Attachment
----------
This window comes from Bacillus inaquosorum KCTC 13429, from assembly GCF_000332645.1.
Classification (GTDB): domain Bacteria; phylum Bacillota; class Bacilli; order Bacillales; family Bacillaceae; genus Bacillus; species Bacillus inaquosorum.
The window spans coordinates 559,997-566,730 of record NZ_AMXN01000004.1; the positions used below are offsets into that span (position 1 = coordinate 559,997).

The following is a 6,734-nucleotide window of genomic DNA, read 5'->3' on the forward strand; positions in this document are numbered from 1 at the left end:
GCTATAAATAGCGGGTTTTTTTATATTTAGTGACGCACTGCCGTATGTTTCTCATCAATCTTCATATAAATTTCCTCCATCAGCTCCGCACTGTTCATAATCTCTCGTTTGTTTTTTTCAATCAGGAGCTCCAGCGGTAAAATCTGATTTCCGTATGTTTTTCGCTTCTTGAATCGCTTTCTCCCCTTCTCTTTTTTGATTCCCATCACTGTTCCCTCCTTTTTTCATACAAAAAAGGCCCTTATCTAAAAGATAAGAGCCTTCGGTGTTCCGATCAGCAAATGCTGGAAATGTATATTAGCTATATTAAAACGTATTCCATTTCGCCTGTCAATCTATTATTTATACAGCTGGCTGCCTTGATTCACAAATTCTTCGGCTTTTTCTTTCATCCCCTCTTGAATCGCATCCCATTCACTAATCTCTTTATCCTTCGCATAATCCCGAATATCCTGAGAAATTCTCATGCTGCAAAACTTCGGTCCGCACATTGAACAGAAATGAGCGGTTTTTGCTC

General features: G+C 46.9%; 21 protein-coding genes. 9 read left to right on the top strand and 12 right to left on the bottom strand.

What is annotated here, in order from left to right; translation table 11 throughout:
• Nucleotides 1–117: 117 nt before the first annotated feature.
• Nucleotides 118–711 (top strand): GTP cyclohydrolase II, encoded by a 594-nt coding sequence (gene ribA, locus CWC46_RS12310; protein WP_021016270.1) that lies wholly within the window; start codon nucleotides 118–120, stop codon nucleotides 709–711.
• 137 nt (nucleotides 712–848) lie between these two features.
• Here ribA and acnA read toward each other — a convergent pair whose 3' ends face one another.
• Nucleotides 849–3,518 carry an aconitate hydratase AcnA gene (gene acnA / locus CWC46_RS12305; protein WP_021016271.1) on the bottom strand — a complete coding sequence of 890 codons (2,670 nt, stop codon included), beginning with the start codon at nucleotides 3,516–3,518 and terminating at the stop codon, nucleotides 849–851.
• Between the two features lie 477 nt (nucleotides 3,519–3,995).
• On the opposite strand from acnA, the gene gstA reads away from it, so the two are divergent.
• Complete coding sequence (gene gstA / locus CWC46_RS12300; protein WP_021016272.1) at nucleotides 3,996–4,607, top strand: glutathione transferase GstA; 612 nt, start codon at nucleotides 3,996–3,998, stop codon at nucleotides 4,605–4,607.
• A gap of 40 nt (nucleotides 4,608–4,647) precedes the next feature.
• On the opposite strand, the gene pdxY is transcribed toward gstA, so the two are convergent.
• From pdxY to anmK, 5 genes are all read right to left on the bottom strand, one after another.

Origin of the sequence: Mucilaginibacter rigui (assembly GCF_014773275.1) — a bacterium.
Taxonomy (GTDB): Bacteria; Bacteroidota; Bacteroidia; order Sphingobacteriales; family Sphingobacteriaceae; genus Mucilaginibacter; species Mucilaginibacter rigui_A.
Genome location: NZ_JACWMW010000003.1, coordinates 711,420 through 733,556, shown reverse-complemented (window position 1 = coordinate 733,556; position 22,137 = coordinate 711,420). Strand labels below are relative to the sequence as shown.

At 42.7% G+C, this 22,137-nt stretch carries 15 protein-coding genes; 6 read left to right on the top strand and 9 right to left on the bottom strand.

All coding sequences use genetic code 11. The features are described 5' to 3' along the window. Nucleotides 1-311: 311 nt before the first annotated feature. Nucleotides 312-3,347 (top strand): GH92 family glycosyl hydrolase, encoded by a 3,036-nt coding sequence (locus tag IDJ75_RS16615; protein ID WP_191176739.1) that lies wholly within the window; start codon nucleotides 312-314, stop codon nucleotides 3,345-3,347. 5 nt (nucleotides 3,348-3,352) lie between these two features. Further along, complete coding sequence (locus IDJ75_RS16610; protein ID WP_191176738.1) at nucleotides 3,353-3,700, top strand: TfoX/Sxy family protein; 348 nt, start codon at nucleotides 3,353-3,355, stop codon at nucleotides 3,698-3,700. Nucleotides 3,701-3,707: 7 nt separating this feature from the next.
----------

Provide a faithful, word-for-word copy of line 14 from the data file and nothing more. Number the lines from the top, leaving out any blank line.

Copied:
• On the opposite strand from acnA, the gene gstA reads away from it, so the two are divergent.